senior in highschool

beroan03May 7, 2011

i am a senior and i graduate in a month. im really interested in botany or really anything to do with plants. i plan on going to college for botany. i wanted to know what is the best specialization to get into? im also thinking about going to Texas ATM when i get done with my basics at a local community college, is that a good school for botany?

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albert_135(Sunset 2 or 3)

I expect that by the time you finish the best specialization will still be genetics. Texas, did you mean A&M should be as good as anything you will find east of Davis.

    Bookmark   May 7, 2011 at 3:35PM
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albert_135(Sunset 2 or 3)

Some blogger reports - I've made no attempt to check this - Humboldt State University, home to the largest undergraduate botany program in the country.

    Bookmark   May 11, 2011 at 12:49PM
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terrestrial_man(9)

Hello Beroan,
Just what really interests you at the moment? List everything that you enjoy. And why are you interested in botany?
What kind of lifestyle choices are you used to living under?
Before deciding upon a major of Botany you need to ascertain if there is a particular field that might be of interest to you. Are you into chemistry or geology?
Texas A & M is an excellent school but you need to look closely at what in their majors listing is in the general area of interest to you. Check the link below.

Here is a link that might be useful: College of Ag & Life Science Texas A & M

    Bookmark   May 14, 2011 at 10:20PM
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ronalawn82(z9FL)

With population growth and a continuing decrease in arable acreage, there is an urgency to increase the yield per acre. The most efficient way to do this is by improved varieties. Plant geneticists will be in demand and Brazil seems to have set up an infrastructure to attract them.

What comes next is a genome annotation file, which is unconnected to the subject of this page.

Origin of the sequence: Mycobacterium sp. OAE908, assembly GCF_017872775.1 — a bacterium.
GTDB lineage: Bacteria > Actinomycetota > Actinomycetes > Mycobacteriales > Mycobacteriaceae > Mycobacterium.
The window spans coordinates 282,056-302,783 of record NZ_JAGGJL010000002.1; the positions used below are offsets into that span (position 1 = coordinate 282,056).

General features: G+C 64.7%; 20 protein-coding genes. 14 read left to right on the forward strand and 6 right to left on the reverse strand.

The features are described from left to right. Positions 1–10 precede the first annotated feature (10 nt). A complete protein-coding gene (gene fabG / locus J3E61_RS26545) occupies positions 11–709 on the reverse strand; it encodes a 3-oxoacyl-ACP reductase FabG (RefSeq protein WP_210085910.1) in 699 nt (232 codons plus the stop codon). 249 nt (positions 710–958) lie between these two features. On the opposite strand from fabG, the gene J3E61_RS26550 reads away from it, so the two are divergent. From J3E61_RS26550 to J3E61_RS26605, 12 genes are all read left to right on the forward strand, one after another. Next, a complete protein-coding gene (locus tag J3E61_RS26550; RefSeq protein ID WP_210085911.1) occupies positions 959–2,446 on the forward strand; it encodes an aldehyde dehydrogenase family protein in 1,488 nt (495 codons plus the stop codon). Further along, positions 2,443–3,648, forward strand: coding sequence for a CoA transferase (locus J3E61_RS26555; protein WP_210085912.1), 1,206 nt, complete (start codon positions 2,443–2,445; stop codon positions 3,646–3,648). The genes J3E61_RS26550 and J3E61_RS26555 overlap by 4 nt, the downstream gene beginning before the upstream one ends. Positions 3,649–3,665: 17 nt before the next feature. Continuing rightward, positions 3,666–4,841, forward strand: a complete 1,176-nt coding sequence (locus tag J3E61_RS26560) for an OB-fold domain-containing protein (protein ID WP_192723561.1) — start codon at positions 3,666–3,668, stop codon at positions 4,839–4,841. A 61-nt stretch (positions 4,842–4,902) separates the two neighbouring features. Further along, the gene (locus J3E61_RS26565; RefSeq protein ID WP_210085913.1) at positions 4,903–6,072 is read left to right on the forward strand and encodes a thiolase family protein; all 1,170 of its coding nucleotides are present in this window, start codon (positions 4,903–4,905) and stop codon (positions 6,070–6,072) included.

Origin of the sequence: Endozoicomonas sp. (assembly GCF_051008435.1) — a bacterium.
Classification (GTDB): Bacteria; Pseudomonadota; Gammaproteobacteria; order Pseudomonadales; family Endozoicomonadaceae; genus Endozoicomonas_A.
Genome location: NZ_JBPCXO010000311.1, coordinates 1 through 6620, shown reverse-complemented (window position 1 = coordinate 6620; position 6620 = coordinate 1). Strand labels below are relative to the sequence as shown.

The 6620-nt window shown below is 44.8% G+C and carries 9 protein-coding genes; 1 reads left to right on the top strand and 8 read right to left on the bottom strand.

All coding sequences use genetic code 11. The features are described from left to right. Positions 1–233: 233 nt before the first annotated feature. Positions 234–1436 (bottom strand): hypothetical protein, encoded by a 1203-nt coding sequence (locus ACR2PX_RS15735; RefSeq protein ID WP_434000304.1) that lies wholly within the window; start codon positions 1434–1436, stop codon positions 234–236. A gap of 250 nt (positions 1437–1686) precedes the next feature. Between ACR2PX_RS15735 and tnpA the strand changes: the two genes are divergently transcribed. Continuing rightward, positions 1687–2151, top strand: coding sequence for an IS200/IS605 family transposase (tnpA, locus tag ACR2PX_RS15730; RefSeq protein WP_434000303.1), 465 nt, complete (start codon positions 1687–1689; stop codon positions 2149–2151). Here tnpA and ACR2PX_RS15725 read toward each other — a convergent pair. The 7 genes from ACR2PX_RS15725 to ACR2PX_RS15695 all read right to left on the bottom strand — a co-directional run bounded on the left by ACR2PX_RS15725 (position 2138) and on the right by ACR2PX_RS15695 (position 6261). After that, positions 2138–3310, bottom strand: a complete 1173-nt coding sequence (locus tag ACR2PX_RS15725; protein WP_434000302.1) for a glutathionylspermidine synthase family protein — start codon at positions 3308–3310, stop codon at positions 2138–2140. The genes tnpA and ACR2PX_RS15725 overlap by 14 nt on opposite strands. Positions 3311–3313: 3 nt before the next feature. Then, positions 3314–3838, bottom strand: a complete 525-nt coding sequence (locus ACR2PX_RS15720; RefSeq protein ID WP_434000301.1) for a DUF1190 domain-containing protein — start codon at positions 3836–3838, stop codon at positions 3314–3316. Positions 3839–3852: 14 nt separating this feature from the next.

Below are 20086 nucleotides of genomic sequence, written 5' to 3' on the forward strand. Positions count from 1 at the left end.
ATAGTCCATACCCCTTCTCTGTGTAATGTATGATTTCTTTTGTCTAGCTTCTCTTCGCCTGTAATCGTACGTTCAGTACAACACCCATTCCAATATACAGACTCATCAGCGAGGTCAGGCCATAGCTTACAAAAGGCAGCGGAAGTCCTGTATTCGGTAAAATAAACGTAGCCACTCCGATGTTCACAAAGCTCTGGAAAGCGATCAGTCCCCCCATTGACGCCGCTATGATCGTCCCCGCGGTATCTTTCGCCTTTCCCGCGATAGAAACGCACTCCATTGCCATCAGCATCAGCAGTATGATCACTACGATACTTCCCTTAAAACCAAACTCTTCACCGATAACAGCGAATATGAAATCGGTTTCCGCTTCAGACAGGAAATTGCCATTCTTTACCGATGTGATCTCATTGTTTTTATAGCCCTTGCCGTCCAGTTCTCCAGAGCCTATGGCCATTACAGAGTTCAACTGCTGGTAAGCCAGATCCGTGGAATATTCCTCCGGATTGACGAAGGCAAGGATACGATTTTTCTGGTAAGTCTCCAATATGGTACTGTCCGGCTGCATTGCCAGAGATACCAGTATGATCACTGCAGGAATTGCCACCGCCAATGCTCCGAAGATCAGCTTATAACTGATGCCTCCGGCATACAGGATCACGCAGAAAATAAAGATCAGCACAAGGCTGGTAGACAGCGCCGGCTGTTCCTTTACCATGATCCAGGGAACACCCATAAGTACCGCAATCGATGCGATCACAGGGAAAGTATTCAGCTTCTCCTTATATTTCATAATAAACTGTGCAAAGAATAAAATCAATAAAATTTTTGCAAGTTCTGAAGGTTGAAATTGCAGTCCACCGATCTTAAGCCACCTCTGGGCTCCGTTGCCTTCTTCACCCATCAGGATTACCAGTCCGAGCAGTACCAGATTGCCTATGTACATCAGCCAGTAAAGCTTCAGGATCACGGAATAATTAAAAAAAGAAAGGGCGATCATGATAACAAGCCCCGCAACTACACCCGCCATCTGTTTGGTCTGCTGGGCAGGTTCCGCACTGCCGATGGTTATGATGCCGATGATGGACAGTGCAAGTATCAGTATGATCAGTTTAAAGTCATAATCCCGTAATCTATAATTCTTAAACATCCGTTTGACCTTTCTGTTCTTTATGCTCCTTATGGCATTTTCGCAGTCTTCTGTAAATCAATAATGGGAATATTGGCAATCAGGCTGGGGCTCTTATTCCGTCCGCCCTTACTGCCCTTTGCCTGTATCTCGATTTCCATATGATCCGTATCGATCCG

Now if only I were 30 years younger, I would learn to speak Portuguese.

    Bookmark   May 15, 2011 at 4:35PM
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terrestrial_man(9)

Portuguese? Really?
Isn't this about a young person making up their own mind
based upon their own interests and lifestyle needs.
There are many ways to increase productivity besides
introducing engineered plants that can be easily exploited
by the few to rip off farmers and vis a vis consumers.

Here is a link that might be useful: The controversy

    Bookmark   May 15, 2011 at 10:32PM
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ronalawn82(z9FL)

Very much has been said and very little has been gained to assuage the hunger pangs of a large section of the world's population. It seems to me that every bit of scientific, progress has been countered by emotional roadblocks. The intersection of population growth and diminishing arable land needs to be converted to something more like a "roundabout".
This can be the challenge to "a young person making up their own mind" about how their own interest(s) can be channeled to provide an income to themselves and a benefit to others in need.
In an era of "outsourcing" the answer might well be "Outsource yourself".

    Bookmark   May 21, 2011 at 5:24AM
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KaiGuy

As a current graduate student, I would recommend the following fields pertaining to Botany (dont rule out Horticulture...)
-Molecular Ecology
-Conservation Biology
-Plant Breeding, does not need to be transgenic
-And yes, genetics. This last field might not satisfy you if you prefer working in the soil or checking out wild flowers, but you will get a job upon graduation (as you should with the other concentrations)

As for hunger pangs. How about steadily decreasing population to attain a sustainable level. How about reducing poverty so that people can farm food rather than cash crops for export? This is not emotion. This is logic.

    Bookmark   May 26, 2011 at 5:18AM
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